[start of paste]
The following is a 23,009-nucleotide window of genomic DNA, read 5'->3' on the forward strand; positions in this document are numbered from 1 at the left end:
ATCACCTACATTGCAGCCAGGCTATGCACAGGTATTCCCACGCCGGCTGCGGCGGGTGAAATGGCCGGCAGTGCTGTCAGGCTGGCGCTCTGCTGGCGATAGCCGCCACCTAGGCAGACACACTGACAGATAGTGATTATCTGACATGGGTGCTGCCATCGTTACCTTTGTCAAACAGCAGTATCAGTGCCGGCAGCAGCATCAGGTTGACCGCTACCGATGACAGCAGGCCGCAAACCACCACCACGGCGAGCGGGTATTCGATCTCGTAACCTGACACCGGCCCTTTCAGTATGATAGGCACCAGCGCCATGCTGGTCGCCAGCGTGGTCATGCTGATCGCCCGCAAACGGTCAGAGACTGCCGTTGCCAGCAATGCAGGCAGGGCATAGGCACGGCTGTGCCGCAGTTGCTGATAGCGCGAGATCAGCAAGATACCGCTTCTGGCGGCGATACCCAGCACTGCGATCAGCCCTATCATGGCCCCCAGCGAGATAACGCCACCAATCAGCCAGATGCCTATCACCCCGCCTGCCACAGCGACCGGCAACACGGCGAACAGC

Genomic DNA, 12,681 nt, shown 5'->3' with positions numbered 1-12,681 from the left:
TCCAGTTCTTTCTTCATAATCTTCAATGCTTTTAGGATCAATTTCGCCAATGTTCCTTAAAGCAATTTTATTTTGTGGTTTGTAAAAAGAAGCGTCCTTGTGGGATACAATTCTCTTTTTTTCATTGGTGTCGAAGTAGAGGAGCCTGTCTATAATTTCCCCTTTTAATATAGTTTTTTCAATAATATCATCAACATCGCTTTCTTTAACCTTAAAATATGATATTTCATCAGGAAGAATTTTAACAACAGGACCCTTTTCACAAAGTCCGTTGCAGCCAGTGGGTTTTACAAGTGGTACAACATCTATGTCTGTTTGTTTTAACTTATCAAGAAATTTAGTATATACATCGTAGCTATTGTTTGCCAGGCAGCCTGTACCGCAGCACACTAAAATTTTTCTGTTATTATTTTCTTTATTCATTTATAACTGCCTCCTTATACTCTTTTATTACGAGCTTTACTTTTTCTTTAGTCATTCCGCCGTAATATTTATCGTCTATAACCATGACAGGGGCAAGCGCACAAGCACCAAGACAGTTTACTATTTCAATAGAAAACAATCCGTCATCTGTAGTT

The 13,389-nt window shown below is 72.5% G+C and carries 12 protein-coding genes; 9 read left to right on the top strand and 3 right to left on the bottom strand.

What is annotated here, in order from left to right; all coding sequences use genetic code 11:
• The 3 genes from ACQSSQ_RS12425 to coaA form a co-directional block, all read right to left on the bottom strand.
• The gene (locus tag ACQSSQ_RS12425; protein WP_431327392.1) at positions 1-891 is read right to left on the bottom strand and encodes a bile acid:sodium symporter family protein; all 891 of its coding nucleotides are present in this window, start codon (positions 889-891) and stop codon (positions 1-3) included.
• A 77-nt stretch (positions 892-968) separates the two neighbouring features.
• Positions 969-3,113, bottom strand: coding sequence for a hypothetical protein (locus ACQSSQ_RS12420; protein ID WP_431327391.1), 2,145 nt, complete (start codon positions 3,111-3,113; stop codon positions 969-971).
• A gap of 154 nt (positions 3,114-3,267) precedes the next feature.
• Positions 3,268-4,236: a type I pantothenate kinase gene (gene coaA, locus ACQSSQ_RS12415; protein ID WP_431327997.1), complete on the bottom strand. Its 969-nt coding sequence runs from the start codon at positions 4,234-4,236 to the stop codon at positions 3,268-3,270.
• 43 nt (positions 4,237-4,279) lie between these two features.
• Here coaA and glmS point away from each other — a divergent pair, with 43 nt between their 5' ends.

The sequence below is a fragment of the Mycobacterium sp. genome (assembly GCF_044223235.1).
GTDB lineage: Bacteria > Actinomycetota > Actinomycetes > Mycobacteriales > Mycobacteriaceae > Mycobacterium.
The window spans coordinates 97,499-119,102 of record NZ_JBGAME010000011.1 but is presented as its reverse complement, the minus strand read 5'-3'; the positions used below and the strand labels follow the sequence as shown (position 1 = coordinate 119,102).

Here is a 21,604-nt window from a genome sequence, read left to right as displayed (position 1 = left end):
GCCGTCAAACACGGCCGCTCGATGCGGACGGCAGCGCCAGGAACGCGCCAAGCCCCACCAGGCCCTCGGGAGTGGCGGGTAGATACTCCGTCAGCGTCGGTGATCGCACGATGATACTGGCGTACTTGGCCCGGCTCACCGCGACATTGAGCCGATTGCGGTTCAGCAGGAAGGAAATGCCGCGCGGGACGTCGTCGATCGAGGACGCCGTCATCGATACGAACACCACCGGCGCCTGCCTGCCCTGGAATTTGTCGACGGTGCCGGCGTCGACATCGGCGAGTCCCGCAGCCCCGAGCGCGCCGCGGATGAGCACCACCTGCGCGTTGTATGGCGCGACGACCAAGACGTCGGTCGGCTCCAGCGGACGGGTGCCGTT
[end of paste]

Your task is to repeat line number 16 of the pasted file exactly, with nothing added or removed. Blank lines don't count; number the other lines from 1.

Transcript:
GTDB lineage: Bacteria > Actinomycetota > Actinomycetes > Mycobacteriales > Mycobacteriaceae > Mycobacterium.